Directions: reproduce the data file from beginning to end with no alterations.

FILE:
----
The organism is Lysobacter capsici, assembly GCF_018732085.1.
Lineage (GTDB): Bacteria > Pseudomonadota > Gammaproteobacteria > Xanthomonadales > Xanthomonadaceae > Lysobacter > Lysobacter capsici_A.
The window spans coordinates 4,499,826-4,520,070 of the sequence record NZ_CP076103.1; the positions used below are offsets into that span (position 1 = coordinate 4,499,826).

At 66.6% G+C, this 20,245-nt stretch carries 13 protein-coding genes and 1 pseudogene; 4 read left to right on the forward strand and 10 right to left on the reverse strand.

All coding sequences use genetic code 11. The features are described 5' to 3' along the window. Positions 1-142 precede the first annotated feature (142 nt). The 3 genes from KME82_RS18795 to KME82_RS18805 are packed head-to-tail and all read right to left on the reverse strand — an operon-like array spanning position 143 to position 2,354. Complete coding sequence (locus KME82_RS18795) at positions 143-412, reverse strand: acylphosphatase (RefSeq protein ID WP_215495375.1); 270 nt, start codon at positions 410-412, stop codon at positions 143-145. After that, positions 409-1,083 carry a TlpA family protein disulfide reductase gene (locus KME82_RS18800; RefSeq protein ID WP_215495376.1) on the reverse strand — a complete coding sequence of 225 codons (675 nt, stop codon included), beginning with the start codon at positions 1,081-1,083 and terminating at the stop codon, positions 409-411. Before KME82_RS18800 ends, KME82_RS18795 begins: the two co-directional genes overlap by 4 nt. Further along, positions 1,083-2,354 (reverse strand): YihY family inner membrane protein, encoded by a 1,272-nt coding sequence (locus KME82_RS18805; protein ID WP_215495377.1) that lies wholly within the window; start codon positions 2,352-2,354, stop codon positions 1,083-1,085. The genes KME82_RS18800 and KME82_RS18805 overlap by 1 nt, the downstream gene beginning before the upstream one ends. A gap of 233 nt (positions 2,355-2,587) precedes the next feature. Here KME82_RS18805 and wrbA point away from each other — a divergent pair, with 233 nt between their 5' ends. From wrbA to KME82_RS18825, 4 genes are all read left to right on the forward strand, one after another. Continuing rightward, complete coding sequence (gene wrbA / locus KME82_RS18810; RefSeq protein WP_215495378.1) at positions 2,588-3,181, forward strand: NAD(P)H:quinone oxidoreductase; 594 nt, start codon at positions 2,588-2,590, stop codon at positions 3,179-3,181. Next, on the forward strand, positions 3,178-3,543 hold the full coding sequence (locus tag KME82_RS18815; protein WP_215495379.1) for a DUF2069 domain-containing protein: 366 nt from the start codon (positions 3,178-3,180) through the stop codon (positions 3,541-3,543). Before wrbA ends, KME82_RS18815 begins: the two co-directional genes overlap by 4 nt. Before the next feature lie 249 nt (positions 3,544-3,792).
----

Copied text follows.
The organism is Lysobacter capsici, assembly GCF_018732085.1.
Lineage (GTDB): Bacteria > Pseudomonadota > Gammaproteobacteria > Xanthomonadales > Xanthomonadaceae > Lysobacter > Lysobacter capsici_A.
The window spans coordinates 4,499,826-4,520,070 of the sequence record NZ_CP076103.1; the positions used below are offsets into that span (position 1 = coordinate 4,499,826).

At 66.6% G+C, this 20,245-nt stretch carries 13 protein-coding genes and 1 pseudogene; 4 read left to right on the forward strand and 10 right to left on the reverse strand.

All coding sequences use genetic code 11. The features are described 5' to 3' along the window. Positions 1-142 precede the first annotated feature (142 nt). The 3 genes from KME82_RS18795 to KME82_RS18805 are packed head-to-tail and all read right to left on the reverse strand — an operon-like array spanning position 143 to position 2,354. Complete coding sequence (locus KME82_RS18795) at positions 143-412, reverse strand: acylphosphatase (RefSeq protein ID WP_215495375.1); 270 nt, start codon at positions 410-412, stop codon at positions 143-145. After that, positions 409-1,083 carry a TlpA family protein disulfide reductase gene (locus KME82_RS18800; RefSeq protein ID WP_215495376.1) on the reverse strand — a complete coding sequence of 225 codons (675 nt, stop codon included), beginning with the start codon at positions 1,081-1,083 and terminating at the stop codon, positions 409-411. Before KME82_RS18800 ends, KME82_RS18795 begins: the two co-directional genes overlap by 4 nt. Further along, positions 1,083-2,354 (reverse strand): YihY family inner membrane protein, encoded by a 1,272-nt coding sequence (locus KME82_RS18805; protein ID WP_215495377.1) that lies wholly within the window; start codon positions 2,352-2,354, stop codon positions 1,083-1,085. The genes KME82_RS18800 and KME82_RS18805 overlap by 1 nt, the downstream gene beginning before the upstream one ends. A gap of 233 nt (positions 2,355-2,587) precedes the next feature. Here KME82_RS18805 and wrbA point away from each other — a divergent pair, with 233 nt between their 5' ends. From wrbA to KME82_RS18825, 4 genes are all read left to right on the forward strand, one after another. Continuing rightward, complete coding sequence (gene wrbA / locus KME82_RS18810; RefSeq protein WP_215495378.1) at positions 2,588-3,181, forward strand: NAD(P)H:quinone oxidoreductase; 594 nt, start codon at positions 2,588-2,590, stop codon at positions 3,179-3,181. Next, on the forward strand, positions 3,178-3,543 hold the full coding sequence (locus tag KME82_RS18815; protein WP_215495379.1) for a DUF2069 domain-containing protein: 366 nt from the start codon (positions 3,178-3,180) through the stop codon (positions 3,541-3,543). Before wrbA ends, KME82_RS18815 begins: the two co-directional genes overlap by 4 nt. Before the next feature lie 249 nt (positions 3,544-3,792).